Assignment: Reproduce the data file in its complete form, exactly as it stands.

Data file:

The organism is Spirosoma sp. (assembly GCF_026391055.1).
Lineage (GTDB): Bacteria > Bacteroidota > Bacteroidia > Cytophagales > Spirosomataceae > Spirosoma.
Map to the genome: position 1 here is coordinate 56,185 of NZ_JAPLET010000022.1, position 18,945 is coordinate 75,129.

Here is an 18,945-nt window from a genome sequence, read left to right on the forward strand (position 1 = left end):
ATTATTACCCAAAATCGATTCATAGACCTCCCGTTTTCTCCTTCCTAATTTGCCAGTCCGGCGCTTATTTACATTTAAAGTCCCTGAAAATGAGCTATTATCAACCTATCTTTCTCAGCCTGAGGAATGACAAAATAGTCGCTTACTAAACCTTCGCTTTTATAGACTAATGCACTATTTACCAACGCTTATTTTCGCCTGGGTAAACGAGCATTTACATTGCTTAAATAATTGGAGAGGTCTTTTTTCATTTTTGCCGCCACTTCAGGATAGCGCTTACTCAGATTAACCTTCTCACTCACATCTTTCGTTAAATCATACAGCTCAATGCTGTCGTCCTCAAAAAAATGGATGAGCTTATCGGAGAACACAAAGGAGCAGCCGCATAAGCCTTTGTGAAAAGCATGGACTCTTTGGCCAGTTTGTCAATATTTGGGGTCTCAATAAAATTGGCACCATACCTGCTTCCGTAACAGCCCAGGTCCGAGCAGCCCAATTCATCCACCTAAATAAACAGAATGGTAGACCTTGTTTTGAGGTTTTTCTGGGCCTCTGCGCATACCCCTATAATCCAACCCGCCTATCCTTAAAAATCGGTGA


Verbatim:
The organism is Spirosoma sp. (assembly GCF_026391055.1).
Lineage (GTDB): Bacteria > Bacteroidota > Bacteroidia > Cytophagales > Spirosomataceae > Spirosoma.
Map to the genome: position 1 here is coordinate 56,185 of NZ_JAPLET010000022.1, position 18,945 is coordinate 75,129.

Here is an 18,945-nt window from a genome sequence, read left to right on the forward strand (position 1 = left end):
ATTATTACCCAAAATCGATTCATAGACCTCCCGTTTTCTCCTTCCTAATTTGCCAGTCCGGCGCTTATTTACATTTAAAGTCCCTGAAAATGAGCTATTATCAACCTATCTTTCTCAGCCTGAGGAATGACAAAATAGTCGCTTACTAAACCTTCGCTTTTATAGACTAATGCACTATTTACCAACGCTTATTTTCGCCTGGGTAAACGAGCATTTACATTGCTTAAATAATTGGAGAGGTCTTTTTTCATTTTTGCCGCCACTTCAGGATAGCGCTTACTCAGATTAACCTTCTCACTCACATCTTTCGTTAAATCATACAGCTCAATGCTGTCGTCCTCAAAAAAATGGATGAGCTTATCGGAGAACACAAAGGAGCAGCCGCATAAGCCTTTGTGAAAAGCATGGACTCTTTGGCCAGTTTGTCAATATTTGGGGTCTCAATAAAATTGGCACCATACCTGCTTCCGTAACAGCCCAGGTCCGAGCAGCCCAATTCATCCACCTAAATAAACAGAATGGTAGACCTTGTTTTGAGGTTTTTCTGGGCCTCTGCGCATACCCCTATAATCCAACCCGCCTATCCTTAAAAATCGGTGA